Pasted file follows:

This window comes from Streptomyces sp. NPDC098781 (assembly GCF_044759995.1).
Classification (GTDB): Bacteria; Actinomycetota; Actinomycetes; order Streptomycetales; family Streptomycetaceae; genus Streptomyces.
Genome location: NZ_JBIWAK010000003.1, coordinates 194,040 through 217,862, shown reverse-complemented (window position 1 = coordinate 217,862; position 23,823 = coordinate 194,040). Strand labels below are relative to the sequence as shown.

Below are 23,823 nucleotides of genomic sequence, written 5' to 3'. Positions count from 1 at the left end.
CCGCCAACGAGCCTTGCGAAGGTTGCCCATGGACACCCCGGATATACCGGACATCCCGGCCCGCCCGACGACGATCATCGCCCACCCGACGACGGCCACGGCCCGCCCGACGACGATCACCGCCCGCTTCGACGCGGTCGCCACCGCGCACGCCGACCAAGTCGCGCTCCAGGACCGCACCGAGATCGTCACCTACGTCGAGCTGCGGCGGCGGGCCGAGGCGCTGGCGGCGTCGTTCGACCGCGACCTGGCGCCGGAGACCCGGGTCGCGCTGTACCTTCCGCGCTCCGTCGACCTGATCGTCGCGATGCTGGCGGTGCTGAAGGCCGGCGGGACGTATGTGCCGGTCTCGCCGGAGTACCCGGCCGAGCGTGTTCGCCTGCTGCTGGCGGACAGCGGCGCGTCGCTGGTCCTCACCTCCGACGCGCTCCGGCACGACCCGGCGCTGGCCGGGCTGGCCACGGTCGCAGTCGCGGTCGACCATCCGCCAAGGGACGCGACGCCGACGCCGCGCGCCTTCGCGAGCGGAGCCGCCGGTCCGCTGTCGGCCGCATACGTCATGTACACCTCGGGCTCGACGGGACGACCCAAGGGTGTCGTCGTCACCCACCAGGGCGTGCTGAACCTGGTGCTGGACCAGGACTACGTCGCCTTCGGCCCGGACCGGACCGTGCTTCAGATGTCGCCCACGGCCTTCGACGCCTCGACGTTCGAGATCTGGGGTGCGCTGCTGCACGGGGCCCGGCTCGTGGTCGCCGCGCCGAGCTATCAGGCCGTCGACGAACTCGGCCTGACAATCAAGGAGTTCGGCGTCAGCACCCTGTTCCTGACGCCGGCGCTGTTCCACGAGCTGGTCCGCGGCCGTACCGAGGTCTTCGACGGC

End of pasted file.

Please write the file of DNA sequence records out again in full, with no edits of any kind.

This window comes from Streptomyces sp. NPDC098781 (assembly GCF_044759995.1).
Classification (GTDB): Bacteria; Actinomycetota; Actinomycetes; order Streptomycetales; family Streptomycetaceae; genus Streptomyces.
Genome location: NZ_JBIWAK010000003.1, coordinates 194,040 through 217,862, shown reverse-complemented (window position 1 = coordinate 217,862; position 23,823 = coordinate 194,040). Strand labels below are relative to the sequence as shown.

Below are 23,823 nucleotides of genomic sequence, written 5' to 3'. Positions count from 1 at the left end.
CCGCCAACGAGCCTTGCGAAGGTTGCCCATGGACACCCCGGATATACCGGACATCCCGGCCCGCCCGACGACGATCATCGCCCACCCGACGACGGCCACGGCCCGCCCGACGACGATCACCGCCCGCTTCGACGCGGTCGCCACCGCGCACGCCGACCAAGTCGCGCTCCAGGACCGCACCGAGATCGTCACCTACGTCGAGCTGCGGCGGCGGGCCGAGGCGCTGGCGGCGTCGTTCGACCGCGACCTGGCGCCGGAGACCCGGGTCGCGCTGTACCTTCCGCGCTCCGTCGACCTGATCGTCGCGATGCTGGCGGTGCTGAAGGCCGGCGGGACGTATGTGCCGGTCTCGCCGGAGTACCCGGCCGAGCGTGTTCGCCTGCTGCTGGCGGACAGCGGCGCGTCGCTGGTCCTCACCTCCGACGCGCTCCGGCACGACCCGGCGCTGGCCGGGCTGGCCACGGTCGCAGTCGCGGTCGACCATCCGCCAAGGGACGCGACGCCGACGCCGCGCGCCTTCGCGAGCGGAGCCGCCGGTCCGCTGTCGGCCGCATACGTCATGTACACCTCGGGCTCGACGGGACGACCCAAGGGTGTCGTCGTCACCCACCAGGGCGTGCTGAACCTGGTGCTGGACCAGGACTACGTCGCCTTCGGCCCGGACCGGACCGTGCTTCAGATGTCGCCCACGGCCTTCGACGCCTCGACGTTCGAGATCTGGGGTGCGCTGCTGCACGGGGCCCGGCTCGTGGTCGCCGCGCCGAGCTATCAGGCCGTCGACGAACTCGGCCTGACAATCAAGGAGTTCGGCGTCAGCACCCTGTTCCTGACGCCGGCGCTGTTCCACGAGCTGGTCCGCGGCCGTACCGAGGTCTTCGACGGC